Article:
The Swedish inventor, Professor Lars Leksell, coined this term because the machine utilizes gamma radiation from a cobalt source to destroy tumors or treat other brain pathologies. It acts like a surgeon’s scalpel—thus the “knife”—in its ability to precisely conform the radiation to a tumor shape.
The Gamma Knife was invented in 1968 in Sweden, where the first clinical treatment was delivered. The first U.S. unit was installed in 1988 at the University of Pittsburgh. The managing entity of The Southern California Regional Gamma Knife Center has been developing centers since 1993. Physicians at these centers have performed thousands of Gamma Knife procedures.
No, it is not experimental at all. It was approved by the FDA in 1988 and has been used to successfully treat more than 250,000 patients worldwide at state-of-the-art treatment cancer centers.
It is using “radiation” in the function of “surgery,” thus radiosurgery. This differs from “radiation therapy,” which requires many weeks of daily fractions of radiation to a much larger area of brain tissue.
The Gamma Knife is used to treat brain metastases (tumors that start in the body and spread to the brain) such as lung cancer, breast cancer, melanoma, etc. It is used to treat benign tumors such as meningiomas and acoustic neuromas and for treatment of Arteriovenous Malformations (AVMs). The pain syndrome of trigeminal neuralgia, and the tremor of Parkinson’s disease may also be treated with the Gamma Knife. Utilizing the Gamma Knife to treat epilepsy and OCD is an area of extensive research. Finally, the most malignant tumors of the brain, the glioblastoma multiforme or anaplastic astrocytomas, as well as a number of other primary tumors of the brain, can be treated.
For tumors, the very intense dose of radiation directed precisely at the tumor causes the DNA and proteins in the cell to render themselves unable to divide. The tumor cells can then no longer live, and slowly die over time. The waste is then removed by circulating white blood cells. For AVMs, the radiation causes the blood vessels to thicken and scar until flow ceases. For trigeminal neuralgia, the protective covering or insulation around the pain nerves is destroyed, thus making the nerve unable to conduct an impulse of pain.
The Gamma Knife can treat certain head and neck tumors, but it cannot treat any pathology below the neck.
Gamma Knife radiosurgery is performed as an outpatient procedure. You will arrive at the facility on the scheduled treatment date. Because of the need for extreme accuracy in treating anything in the brain, a special frame is attached to the skull using four pins. The area of the pins is injected with local anesthetic (Lidocaine) and the pins are placed while the patient is under sedative anesthesia. Therefore, most patients have no recollection of the frame being placed and have no pain at all. You will then be transported for the appropriate high resolution imaging (generally an MRI). These images are then electronically transferred to the Gamma Knife suite for treatment planning. The finalized treatment plan will be presented to you for final consent prior to your placement into the Gamma Knife unit. Once you are positioned, Gamma Knife treatment will begin. The treatment, including prep time, takes several hours with the actual time inside the Gamma Knife varying from about 10 minutes to 90 minutes. Gamma Knife treatment is virtually painless. Upon completion of treatment, the head frame will be removed painlessly and you will be allowed to recover prior to your discharge home.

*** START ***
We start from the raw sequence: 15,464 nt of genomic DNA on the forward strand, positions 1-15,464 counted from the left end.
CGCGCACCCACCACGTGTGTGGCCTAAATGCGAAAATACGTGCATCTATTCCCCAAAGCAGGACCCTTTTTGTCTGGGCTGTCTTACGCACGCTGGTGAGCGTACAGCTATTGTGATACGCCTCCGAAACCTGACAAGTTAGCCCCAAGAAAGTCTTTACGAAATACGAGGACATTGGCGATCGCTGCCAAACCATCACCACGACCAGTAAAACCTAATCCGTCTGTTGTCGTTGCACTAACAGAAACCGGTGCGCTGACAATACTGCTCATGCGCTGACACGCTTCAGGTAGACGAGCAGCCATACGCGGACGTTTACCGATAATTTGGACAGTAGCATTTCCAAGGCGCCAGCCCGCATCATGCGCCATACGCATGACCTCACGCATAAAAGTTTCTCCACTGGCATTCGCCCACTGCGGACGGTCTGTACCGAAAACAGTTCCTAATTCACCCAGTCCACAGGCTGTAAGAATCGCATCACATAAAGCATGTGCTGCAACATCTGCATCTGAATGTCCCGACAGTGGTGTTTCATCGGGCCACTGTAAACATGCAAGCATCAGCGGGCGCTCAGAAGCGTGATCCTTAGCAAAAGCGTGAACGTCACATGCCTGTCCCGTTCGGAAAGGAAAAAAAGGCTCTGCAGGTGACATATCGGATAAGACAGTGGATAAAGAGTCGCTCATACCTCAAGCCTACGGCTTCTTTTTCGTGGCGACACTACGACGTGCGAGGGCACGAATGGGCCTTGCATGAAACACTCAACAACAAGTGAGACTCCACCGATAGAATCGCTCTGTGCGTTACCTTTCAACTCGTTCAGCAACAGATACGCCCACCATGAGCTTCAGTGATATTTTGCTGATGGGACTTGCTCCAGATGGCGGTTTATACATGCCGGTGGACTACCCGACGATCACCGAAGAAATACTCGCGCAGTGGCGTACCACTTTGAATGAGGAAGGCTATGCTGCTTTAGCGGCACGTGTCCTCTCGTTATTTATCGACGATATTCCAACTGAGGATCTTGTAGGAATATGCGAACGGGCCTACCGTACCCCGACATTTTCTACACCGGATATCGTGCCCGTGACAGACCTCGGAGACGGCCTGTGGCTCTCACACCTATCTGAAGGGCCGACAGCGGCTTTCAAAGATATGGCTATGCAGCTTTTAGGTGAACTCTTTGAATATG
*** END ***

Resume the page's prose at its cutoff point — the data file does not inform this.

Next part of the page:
The side effects depend on the area of the brain of a patient’s pathology. In general, there is a 6% risk of temporary neurologic deficit, and a 3% risk of permanent neurologic deficit. This means that 97% of the treatments using Gamma Knife have no permanent side effects at all. These statistics are far superior to those of open craniotomy (brain surgery) for similar pathologies.
Because of the superior results and short hospital stays using Gamma Knife technique instead of craniotomy, essentially all insurance companies, including Medicare and MediCal, cover the procedure. Check with your insurance provider regarding your specific coverage.
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